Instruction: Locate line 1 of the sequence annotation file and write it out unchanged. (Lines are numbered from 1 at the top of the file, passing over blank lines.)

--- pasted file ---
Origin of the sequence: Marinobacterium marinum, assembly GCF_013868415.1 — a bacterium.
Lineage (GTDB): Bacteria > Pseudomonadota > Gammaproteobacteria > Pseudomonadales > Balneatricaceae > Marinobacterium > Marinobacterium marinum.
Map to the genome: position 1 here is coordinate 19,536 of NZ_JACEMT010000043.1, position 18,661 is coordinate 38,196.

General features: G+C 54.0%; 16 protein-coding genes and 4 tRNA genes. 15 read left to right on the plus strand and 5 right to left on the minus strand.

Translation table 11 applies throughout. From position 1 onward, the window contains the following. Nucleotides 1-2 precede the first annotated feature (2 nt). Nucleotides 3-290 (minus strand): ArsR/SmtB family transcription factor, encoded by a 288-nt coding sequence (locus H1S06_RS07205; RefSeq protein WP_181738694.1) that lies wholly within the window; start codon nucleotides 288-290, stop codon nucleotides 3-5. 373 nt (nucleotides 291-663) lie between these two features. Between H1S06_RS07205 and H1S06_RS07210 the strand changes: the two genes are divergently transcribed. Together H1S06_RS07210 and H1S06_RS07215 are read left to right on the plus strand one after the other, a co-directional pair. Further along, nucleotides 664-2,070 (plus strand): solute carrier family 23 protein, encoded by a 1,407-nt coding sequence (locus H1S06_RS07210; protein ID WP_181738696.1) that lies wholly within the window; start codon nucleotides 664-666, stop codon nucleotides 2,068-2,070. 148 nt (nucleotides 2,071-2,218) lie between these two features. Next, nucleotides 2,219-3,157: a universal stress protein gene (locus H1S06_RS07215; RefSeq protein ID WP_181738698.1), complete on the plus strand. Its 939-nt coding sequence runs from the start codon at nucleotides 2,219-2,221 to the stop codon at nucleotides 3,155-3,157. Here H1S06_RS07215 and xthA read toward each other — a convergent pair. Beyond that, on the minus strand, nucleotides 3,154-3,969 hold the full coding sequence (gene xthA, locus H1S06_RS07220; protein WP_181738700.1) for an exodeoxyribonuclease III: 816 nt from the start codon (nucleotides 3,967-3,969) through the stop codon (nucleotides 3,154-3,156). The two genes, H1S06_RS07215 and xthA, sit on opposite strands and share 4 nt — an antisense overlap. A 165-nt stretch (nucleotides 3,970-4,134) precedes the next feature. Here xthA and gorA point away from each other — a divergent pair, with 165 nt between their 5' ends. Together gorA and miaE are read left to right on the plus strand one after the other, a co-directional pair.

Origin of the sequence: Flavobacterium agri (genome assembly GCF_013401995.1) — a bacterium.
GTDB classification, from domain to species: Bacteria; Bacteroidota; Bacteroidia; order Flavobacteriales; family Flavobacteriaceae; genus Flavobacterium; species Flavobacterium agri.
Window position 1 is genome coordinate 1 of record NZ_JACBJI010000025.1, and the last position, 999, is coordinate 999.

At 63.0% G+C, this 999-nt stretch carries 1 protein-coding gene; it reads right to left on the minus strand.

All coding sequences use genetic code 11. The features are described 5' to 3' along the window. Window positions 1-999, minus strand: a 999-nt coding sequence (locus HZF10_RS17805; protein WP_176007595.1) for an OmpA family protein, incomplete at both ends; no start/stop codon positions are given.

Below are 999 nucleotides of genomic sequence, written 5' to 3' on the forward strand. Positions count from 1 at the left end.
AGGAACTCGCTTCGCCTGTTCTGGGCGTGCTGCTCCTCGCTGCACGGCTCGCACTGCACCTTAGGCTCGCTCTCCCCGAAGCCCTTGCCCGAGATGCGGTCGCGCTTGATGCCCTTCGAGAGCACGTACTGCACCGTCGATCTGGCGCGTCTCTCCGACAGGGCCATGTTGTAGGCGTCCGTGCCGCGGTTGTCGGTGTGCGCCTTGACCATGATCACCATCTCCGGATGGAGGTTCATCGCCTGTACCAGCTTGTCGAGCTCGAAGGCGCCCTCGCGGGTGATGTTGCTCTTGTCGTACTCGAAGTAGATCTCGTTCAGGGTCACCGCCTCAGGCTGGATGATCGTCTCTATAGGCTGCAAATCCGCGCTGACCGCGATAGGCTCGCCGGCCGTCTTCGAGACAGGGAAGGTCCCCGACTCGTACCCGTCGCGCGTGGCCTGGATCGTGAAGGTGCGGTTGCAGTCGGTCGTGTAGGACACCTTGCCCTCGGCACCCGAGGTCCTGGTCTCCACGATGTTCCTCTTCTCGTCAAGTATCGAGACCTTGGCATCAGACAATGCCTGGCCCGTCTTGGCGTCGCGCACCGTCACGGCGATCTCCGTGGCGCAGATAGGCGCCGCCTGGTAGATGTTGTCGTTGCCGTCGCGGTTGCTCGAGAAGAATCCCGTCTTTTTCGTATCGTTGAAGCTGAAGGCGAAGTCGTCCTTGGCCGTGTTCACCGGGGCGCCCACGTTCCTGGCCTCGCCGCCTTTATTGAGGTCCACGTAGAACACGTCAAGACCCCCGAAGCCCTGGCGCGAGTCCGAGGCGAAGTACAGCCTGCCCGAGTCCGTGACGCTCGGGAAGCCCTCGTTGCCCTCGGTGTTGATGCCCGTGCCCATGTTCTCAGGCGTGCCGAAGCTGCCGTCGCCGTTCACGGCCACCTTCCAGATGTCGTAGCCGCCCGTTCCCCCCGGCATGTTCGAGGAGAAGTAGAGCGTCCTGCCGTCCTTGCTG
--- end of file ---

Origin of the sequence: Marinobacterium marinum, assembly GCF_013868415.1 — a bacterium.